“I congratulated him on his speech to the United Nations in which he acknowledged Israel’s presence in a difficult neighborhood,” Koch said, referring to a party he attended that was hosted by Obama and his wife, Michelle, in New York.
Edward Irving Koch was born in the Bronx on December 12, 1924. The family moved to New Jersey when he was 8. He went to the City College of New York until he was drafted into the Army in 1943. After he left the service as a sergeant in 1946, he studied law at New York University.
He began his public service life as a district leader in Greenwich Village in 1963; he also served on the New York City Council before running for Congress.
The New York Times said in a 2011 retrospective that Koch seemed an unlikely candidate for mayor in 1977.
“He was a geeky, relatively obscure congressman, considered too liberal to appeal beyond his Greenwich Village constituency,” the Times said on its website.
His campaign manager, David Garth, came up with a slogan that helped Koch beat fellow Democrat Mario Cuomo, who many commentators viewed as the more dynamic character, and Republican Roy Goodman.
”After eight years of charisma and four years of the clubhouse, why not try competence?” was a slogan that spoke to New Yorkers who were disappointed by Koch’s predecessors, John Lindsay and Abe Beame.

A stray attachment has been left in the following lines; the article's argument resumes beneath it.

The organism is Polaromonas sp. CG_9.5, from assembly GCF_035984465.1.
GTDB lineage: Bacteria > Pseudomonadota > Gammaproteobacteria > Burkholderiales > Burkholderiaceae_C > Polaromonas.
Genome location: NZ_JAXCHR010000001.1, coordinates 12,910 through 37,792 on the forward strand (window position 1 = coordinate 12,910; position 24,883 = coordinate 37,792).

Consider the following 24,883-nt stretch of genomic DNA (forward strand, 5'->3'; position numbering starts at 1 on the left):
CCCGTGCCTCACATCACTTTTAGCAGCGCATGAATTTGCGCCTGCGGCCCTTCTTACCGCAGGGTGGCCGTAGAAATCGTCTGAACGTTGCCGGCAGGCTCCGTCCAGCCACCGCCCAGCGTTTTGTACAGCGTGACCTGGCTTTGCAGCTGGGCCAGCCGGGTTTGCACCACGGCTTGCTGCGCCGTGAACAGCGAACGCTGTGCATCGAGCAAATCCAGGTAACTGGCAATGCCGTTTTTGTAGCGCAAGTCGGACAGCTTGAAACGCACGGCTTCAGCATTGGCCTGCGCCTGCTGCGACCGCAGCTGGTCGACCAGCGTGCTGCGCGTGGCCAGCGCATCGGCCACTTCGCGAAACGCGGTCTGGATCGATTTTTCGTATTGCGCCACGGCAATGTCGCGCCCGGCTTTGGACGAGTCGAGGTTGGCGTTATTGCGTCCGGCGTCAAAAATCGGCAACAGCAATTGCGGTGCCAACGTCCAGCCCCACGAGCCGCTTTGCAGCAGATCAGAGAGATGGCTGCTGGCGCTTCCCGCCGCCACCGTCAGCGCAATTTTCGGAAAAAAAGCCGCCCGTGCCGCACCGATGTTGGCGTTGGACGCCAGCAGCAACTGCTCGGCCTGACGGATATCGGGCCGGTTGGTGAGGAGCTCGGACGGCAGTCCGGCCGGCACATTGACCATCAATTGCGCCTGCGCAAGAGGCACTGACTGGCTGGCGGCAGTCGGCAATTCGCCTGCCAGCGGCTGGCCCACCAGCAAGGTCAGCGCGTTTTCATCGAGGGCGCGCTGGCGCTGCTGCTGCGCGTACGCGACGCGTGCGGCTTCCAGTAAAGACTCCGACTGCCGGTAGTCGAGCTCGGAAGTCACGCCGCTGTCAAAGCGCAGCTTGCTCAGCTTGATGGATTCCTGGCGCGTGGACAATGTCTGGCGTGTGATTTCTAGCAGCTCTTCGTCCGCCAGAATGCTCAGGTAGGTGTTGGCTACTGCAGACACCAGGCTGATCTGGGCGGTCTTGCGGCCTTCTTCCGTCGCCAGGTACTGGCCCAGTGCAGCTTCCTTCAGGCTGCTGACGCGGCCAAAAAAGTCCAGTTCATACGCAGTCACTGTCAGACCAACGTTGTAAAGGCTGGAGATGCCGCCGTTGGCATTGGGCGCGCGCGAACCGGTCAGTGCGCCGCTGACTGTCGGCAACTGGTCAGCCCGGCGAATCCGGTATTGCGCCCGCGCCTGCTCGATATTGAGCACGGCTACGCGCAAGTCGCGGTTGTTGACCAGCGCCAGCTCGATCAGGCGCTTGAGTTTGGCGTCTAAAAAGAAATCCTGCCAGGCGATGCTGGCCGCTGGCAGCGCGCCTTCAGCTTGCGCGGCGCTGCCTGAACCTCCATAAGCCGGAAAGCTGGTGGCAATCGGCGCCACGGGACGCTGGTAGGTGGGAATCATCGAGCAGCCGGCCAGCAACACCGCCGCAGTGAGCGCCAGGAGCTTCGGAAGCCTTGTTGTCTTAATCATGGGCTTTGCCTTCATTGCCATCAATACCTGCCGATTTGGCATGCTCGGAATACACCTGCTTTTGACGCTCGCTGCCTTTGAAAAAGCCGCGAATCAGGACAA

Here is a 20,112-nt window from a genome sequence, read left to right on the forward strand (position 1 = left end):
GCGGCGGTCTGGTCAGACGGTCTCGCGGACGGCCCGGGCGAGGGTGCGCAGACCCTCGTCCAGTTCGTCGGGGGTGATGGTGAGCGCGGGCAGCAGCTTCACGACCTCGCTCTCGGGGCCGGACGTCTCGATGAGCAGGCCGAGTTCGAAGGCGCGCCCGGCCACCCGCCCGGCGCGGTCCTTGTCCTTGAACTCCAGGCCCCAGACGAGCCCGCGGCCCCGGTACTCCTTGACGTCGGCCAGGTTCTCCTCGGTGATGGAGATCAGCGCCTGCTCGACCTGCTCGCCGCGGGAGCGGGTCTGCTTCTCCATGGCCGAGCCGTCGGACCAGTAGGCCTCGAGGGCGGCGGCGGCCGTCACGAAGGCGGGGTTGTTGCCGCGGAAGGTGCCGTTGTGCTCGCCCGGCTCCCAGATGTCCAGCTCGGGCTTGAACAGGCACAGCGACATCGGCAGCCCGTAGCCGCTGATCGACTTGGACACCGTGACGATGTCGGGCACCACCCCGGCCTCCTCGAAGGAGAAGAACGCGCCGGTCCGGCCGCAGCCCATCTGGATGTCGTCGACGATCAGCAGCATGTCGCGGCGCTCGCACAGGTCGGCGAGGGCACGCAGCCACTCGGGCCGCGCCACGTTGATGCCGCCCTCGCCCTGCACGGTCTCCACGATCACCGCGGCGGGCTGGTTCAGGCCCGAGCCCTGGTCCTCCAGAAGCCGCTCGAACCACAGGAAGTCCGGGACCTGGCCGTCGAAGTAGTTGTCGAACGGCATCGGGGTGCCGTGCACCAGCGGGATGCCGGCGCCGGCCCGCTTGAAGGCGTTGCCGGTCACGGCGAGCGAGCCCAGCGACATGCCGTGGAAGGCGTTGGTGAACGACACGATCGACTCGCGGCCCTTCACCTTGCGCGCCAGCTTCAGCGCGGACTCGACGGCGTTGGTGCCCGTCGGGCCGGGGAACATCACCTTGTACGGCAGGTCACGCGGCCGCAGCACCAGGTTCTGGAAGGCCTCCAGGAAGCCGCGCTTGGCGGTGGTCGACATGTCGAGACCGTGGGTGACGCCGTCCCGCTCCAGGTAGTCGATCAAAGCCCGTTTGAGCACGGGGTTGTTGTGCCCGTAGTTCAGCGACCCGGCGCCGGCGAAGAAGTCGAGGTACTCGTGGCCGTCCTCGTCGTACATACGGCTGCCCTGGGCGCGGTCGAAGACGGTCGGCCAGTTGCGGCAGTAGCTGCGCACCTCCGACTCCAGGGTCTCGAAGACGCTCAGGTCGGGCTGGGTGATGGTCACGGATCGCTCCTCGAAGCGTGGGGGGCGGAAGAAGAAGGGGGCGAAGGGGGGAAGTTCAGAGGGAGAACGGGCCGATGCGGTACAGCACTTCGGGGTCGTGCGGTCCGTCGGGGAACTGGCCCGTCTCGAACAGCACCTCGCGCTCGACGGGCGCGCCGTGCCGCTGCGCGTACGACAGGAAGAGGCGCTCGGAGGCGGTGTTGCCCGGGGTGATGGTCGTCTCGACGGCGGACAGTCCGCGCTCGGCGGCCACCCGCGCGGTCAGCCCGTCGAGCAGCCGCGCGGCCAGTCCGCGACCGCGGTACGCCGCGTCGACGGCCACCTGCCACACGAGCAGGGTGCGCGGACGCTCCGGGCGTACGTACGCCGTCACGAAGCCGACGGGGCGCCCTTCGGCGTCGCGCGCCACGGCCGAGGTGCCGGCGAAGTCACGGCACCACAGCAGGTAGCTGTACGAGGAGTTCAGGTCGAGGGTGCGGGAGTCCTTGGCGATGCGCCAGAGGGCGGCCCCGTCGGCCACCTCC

Koch was a popular mayor – winning a second term with 75% of the vote and a third with 78% – but as the Times put it: “With New Yorkers wearying of his in-your-face shtick and seeking a balm to racial polarization, Mr. Koch was defeated for the Democratic nomination by Manhattan Borough President David N. Dinkins.”
Before he was defeated by Dinkins, he criticized the Rev. Jesse Jackson, a candidate for president in 1988, and some felt he angered many black voters. Race relations in New York were also fractured at the time, especially after a 1986 incident in Howard Beach when white teenagers attacked three black men, killing one.
Koch’s third term was beset by corruption scandals involving his political allies. Koch himself was never directly tied to wrongdoing, but the scandals hurt Koch’s image with voters.
Only three New York mayors were ever re-elected twice – Fiorello LaGuardia and Robert Wagner were the others – and all three left office, as The New York Times put it in 2008, “drained, diminished and disdained.”
Some new Yorkers thought Koch, who published an autobiography in 1984, had lost control of his ego.
Koch even said he lost because “voters got tired of me.”
Koch, who never married, was often criticized by playwright, novelist and LGBT rights advocate Larry Kramer for not doing more to stop the spread of AIDS in New York.
“He was a closeted gay man, and he did not want in any way to be associated with this,” Kramer declared to New York magazine.
Koch found discussions of his sexuality to be humorous.
“Listen, there’s no question that some New Yorkers think I’m gay, and voted for me nevertheless. The vast majority don’t care, and others don’t think I am. And I don’t give a (expletive) either way!” he told New York magazine.
There will be a funeral on Monday.